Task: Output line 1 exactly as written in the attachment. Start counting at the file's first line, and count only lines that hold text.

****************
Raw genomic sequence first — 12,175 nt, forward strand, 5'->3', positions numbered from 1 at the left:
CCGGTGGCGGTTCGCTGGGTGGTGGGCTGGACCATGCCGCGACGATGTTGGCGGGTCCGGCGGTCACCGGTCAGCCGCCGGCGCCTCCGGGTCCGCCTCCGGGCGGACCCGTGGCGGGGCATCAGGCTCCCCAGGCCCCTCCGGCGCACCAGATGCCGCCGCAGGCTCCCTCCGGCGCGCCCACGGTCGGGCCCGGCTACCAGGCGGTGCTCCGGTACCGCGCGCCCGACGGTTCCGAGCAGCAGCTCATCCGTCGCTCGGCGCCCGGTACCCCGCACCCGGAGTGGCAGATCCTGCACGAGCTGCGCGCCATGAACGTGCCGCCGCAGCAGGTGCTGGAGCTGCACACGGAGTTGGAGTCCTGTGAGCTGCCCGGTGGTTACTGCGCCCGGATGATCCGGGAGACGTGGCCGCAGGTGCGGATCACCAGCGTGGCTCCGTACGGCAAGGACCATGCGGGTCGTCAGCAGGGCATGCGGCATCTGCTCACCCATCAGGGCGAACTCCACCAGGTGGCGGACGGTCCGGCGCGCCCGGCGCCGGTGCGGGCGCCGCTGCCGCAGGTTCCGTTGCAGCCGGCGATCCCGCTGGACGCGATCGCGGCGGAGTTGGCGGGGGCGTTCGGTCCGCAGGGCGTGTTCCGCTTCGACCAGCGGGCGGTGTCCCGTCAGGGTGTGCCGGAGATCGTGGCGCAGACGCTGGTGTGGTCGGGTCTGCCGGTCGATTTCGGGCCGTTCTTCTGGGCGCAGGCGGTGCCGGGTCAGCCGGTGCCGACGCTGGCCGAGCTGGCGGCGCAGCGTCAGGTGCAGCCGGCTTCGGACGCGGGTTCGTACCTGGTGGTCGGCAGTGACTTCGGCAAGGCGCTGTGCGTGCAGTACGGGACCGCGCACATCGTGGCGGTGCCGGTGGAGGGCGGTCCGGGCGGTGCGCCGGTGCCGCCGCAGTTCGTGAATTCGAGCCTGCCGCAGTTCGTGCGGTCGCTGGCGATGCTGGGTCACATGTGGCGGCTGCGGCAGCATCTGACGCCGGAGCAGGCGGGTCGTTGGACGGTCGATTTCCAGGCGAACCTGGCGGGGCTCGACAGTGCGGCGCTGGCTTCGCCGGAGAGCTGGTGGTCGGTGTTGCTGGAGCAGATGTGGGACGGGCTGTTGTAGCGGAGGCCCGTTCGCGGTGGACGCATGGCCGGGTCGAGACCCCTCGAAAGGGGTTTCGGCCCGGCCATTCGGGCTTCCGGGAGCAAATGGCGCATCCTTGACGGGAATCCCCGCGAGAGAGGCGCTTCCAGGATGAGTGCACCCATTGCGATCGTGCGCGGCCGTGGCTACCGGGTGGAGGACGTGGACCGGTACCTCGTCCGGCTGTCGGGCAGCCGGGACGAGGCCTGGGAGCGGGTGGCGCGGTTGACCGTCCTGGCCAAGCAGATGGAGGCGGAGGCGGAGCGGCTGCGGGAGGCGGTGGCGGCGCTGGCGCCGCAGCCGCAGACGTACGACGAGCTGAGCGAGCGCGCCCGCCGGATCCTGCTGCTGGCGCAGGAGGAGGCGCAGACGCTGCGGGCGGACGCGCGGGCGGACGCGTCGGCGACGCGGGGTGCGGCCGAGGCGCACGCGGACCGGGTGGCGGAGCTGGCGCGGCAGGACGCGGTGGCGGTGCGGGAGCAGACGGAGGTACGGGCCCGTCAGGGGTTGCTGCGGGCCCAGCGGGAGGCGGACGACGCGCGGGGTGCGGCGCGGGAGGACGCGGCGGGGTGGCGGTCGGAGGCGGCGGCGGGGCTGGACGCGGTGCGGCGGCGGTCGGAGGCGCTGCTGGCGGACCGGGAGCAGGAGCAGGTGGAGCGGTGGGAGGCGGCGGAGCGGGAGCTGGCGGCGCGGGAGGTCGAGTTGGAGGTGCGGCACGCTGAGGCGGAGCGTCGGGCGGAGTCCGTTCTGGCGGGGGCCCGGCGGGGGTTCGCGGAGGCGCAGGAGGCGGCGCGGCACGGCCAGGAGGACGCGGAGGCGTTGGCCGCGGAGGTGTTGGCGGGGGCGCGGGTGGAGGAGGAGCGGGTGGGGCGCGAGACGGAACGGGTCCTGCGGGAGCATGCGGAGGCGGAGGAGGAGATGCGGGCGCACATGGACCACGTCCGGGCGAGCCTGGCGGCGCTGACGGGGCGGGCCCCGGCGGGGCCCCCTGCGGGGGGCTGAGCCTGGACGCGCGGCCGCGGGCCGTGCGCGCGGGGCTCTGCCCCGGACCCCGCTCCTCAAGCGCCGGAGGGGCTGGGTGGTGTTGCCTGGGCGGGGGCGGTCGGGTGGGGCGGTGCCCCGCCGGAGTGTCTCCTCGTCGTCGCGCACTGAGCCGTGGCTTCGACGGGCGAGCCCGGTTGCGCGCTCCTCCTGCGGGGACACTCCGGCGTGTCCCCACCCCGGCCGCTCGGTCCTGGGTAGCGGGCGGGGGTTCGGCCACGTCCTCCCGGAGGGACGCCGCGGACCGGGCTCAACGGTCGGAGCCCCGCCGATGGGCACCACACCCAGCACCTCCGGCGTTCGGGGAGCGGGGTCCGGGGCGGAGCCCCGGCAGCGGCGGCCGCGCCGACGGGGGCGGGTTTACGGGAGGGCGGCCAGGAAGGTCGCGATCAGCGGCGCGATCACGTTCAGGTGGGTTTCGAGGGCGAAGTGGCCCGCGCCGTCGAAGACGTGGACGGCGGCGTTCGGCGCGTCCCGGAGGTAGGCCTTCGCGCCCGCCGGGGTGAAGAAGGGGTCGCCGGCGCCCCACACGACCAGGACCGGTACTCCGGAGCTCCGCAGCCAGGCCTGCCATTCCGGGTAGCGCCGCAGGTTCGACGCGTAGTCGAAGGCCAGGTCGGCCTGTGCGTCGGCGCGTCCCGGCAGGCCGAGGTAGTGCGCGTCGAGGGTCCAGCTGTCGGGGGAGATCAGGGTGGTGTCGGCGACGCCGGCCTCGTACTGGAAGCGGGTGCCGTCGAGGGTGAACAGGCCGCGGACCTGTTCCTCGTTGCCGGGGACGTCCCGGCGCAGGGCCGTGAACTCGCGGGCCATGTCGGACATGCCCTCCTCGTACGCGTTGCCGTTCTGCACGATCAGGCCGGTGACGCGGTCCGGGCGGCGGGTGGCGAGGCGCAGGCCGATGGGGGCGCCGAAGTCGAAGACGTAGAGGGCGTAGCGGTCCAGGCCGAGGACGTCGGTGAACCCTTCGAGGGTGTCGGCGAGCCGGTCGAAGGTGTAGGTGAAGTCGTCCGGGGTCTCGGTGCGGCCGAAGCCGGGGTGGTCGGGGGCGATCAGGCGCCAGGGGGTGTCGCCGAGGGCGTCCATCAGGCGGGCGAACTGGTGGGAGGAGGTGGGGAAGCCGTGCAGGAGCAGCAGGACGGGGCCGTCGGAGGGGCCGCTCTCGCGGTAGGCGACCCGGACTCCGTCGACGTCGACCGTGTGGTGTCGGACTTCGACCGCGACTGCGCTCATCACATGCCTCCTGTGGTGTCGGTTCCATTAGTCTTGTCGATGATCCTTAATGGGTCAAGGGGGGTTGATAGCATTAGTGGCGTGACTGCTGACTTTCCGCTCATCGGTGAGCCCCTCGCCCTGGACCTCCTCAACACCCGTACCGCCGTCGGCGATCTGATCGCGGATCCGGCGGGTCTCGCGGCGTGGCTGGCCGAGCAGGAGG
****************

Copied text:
Raw genomic sequence first — 12,175 nt, forward strand, 5'->3', positions numbered from 1 at the left: